[parenscript-devel] Proposal: Package System

Red Daly reddaly at gmail.com
Wed Jun 27 00:52:25 UTC 2007

Dear Fellow Parenscripters,

Here I detail a proposed package system for Parenscript to ease modular
development.  This is a feature intended to make up for the many hacks
Javascript programmers use to write libraries.  The proposed system takes
after and integrates with the Lisp package system.  Its implementation will
constitute a hearty advancement of the current Parenscript compiler.

The proposed system should introduce new concepts and should be robust
enough to lay the foundation for a lot of future work in a coherent way.
Different packages can introduce new special forms--that is, modify the
language at the lowest level.  With this, a "javascript2" package can
introduce Parenscript forms that compile to the latest version of ECMAScript
without implicating the rest of the project.  The additional semantic
analysis of Parenscript programs will pave the way for cropped, minified, or
obfuscated scripts.  In addition, a formal package specification will lead
to asdf-installable script libraries with better deployment characteristics
than current package systems for web development in other languages.

A Parenscript package (or "script package" or simply "package," as opposed
to a "Lisp package") has a few main properties: a name and list of
nicknames, an primary associated Lisp package, a list of exported
identifiers, and a collection of macros defined in the associated Lisp
package.  We must also introduce and formalize a two other concepts:
Parenscript identifiers (analog of Lisp symbols), and a compilation

A Parenscript package is defined and exists in the context of a compilation
environment.  A compilation environment simply keeps track of compiler
state; when any Parenscript code is compiled, a new compilation environment
is created or an existing one is passed to the compiler.  The environment is
modified to reflect the lexical scope as forms are processed.  Specifically,
the compilation environment will consist of a stack of Parenscript
identifiers (introduced by defun and defvar forms); a stack of macros and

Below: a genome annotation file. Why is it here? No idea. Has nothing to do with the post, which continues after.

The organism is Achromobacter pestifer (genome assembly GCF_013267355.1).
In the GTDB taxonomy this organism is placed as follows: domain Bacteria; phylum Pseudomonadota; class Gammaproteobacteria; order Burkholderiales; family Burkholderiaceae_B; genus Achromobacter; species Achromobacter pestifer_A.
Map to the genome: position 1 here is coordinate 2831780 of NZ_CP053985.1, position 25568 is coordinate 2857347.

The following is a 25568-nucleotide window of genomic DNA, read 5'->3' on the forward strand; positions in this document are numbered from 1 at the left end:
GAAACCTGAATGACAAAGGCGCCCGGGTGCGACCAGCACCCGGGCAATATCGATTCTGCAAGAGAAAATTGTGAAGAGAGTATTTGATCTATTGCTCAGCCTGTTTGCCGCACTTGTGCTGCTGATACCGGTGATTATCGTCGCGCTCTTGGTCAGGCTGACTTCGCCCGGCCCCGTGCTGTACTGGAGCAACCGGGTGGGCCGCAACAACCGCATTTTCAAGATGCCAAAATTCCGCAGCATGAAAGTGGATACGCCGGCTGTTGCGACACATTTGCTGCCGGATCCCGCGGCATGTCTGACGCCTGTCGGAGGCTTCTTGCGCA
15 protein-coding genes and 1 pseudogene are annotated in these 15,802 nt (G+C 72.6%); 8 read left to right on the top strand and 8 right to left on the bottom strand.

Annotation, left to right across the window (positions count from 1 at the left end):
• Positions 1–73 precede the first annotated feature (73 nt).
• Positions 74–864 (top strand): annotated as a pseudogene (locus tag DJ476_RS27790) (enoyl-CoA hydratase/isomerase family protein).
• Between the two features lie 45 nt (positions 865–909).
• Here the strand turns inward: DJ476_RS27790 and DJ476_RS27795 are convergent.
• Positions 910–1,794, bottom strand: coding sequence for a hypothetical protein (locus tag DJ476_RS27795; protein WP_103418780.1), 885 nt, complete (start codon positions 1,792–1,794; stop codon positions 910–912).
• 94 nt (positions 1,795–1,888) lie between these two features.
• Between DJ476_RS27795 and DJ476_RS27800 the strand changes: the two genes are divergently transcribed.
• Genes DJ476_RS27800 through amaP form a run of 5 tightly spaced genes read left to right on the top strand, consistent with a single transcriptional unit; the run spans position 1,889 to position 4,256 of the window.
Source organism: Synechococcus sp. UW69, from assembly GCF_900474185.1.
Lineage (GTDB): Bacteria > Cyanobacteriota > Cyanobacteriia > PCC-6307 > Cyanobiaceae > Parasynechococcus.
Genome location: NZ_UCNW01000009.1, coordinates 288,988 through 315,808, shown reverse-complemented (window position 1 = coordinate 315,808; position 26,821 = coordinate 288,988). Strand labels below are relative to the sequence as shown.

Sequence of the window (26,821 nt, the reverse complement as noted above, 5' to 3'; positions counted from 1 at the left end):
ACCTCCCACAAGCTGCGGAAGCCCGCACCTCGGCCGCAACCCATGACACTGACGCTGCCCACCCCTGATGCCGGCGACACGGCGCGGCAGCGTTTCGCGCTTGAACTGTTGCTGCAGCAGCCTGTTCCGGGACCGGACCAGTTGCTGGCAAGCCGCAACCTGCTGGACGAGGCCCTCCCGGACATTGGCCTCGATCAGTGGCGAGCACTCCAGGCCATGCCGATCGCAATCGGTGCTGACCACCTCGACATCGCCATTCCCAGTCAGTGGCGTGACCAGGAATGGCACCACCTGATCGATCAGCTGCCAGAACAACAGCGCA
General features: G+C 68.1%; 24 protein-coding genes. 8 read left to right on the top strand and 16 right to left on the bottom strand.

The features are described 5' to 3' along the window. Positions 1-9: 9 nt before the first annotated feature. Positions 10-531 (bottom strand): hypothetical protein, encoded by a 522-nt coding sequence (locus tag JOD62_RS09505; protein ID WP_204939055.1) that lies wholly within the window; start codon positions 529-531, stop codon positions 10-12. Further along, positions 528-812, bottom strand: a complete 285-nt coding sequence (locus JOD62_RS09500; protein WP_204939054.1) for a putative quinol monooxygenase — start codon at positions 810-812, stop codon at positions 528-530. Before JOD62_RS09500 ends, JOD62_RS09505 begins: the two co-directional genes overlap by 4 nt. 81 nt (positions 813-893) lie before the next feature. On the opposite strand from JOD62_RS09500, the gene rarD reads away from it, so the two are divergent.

symbol macros; a list of defined script packages; and the current script

An identifier in Parenscript is analogous to a Lisp symbol, but it only
exists during compile time.   An identifier has a string value and
associated Parenscript package.

Now I will run through a simple example to demonstrate these new

Script packages are primarily defined using a Parenscript form analogous to
the Lisp defpackage:

(defpackage friendly-script
   (:use parenscript psos)
   (:export hello-world)
   (:lisp-package friendly)
   (:documentation "Scripts for issuing greetings."))

This introduces a new package into the compilation environment.  We enter
the package system after it is defined as in Lisp:

;; enter the friendly-script package
; changes the current package in the compilation environment to
(in-package :friendly-script)

;; define the hello-world function, which we export
; adds friendly-script::hello-world to the identifier stack in the
compilation env.
(defun hello-world ()
   (alert "hello world."))

;; enter the user package
; changes current package in compilation environment
(in-package :parenscript-user)

;; call the friendly-script's hello-world function
; the compiler recognizes that friendly-script::hello-world is an e

To give you an idea, this will all compile to something like the following

function friendlyScript_helloWorld() { alert("hello world."); }


In terms of implementation, the package system will introduce a few new
classes (script-package, identifier, and compilation-environment); uproot
existing parsing procedures and replant them around the package system; and
add a semantic analysis phase into the compilation pipeline.  I will fill in
details and announce problems with the implementation as it moves forward.

Hopefully this is an exciting prospect for the community.  The package
system should empower those who want to build large programs or share
Parenscript extensions/libraries.  It should also preserve the
javascript-in-sexps Parenscript we know and love.

Anyhow, I look forward to comments on this proposal.  Happy hacking!

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